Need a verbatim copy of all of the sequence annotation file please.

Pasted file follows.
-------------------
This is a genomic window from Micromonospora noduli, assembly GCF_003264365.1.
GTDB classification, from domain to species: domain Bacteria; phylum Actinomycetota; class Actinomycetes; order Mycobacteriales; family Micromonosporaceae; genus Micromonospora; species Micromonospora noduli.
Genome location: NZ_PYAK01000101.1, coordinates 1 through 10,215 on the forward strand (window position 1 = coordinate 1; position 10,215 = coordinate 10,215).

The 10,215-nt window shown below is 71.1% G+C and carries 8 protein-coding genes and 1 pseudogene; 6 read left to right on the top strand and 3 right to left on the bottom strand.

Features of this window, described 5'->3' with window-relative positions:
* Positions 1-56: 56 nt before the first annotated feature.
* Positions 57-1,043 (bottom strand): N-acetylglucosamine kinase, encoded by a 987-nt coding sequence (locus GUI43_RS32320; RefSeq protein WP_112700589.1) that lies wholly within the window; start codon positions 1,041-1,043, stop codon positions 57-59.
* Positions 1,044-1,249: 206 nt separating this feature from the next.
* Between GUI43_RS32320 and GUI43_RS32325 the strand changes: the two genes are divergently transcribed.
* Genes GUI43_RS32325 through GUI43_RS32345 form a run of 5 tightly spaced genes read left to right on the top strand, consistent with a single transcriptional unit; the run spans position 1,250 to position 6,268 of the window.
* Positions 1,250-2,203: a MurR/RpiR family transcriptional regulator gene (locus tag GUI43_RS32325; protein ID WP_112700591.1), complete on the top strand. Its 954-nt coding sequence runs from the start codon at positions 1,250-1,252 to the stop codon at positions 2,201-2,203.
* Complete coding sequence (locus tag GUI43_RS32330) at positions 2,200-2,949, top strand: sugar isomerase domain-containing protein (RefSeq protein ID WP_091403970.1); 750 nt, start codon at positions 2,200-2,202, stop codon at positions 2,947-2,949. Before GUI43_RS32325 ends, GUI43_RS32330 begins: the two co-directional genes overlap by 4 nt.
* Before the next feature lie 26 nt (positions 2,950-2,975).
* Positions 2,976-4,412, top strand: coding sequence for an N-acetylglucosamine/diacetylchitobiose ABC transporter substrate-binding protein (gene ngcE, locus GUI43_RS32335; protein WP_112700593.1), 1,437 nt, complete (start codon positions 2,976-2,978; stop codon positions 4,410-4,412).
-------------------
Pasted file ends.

This is a genomic window from Micromonospora noduli, assembly GCF_003264365.1.
GTDB classification, from domain to species: domain Bacteria; phylum Actinomycetota; class Actinomycetes; order Mycobacteriales; family Micromonosporaceae; genus Micromonospora; species Micromonospora noduli.
Genome location: NZ_PYAK01000101.1, coordinates 1 through 10,215 on the forward strand (window position 1 = coordinate 1; position 10,215 = coordinate 10,215).

The 10,215-nt window shown below is 71.1% G+C and carries 8 protein-coding genes and 1 pseudogene; 6 read left to right on the top strand and 3 right to left on the bottom strand.

Features of this window, described 5'->3' with window-relative positions:
* Positions 1-56: 56 nt before the first annotated feature.
* Positions 57-1,043 (bottom strand): N-acetylglucosamine kinase, encoded by a 987-nt coding sequence (locus GUI43_RS32320; RefSeq protein WP_112700589.1) that lies wholly within the window; start codon positions 1,041-1,043, stop codon positions 57-59.
* Positions 1,044-1,249: 206 nt separating this feature from the next.
* Between GUI43_RS32320 and GUI43_RS32325 the strand changes: the two genes are divergently transcribed.
* Genes GUI43_RS32325 through GUI43_RS32345 form a run of 5 tightly spaced genes read left to right on the top strand, consistent with a single transcriptional unit; the run spans position 1,250 to position 6,268 of the window.
* Positions 1,250-2,203: a MurR/RpiR family transcriptional regulator gene (locus tag GUI43_RS32325; protein ID WP_112700591.1), complete on the top strand. Its 954-nt coding sequence runs from the start codon at positions 1,250-1,252 to the stop codon at positions 2,201-2,203.
* Complete coding sequence (locus tag GUI43_RS32330) at positions 2,200-2,949, top strand: sugar isomerase domain-containing protein (RefSeq protein ID WP_091403970.1); 750 nt, start codon at positions 2,200-2,202, stop codon at positions 2,947-2,949. Before GUI43_RS32325 ends, GUI43_RS32330 begins: the two co-directional genes overlap by 4 nt.
* Before the next feature lie 26 nt (positions 2,950-2,975).
* Positions 2,976-4,412, top strand: coding sequence for an N-acetylglucosamine/diacetylchitobiose ABC transporter substrate-binding protein (gene ngcE, locus GUI43_RS32335; protein WP_112700593.1), 1,437 nt, complete (start codon positions 2,976-2,978; stop codon positions 4,410-4,412).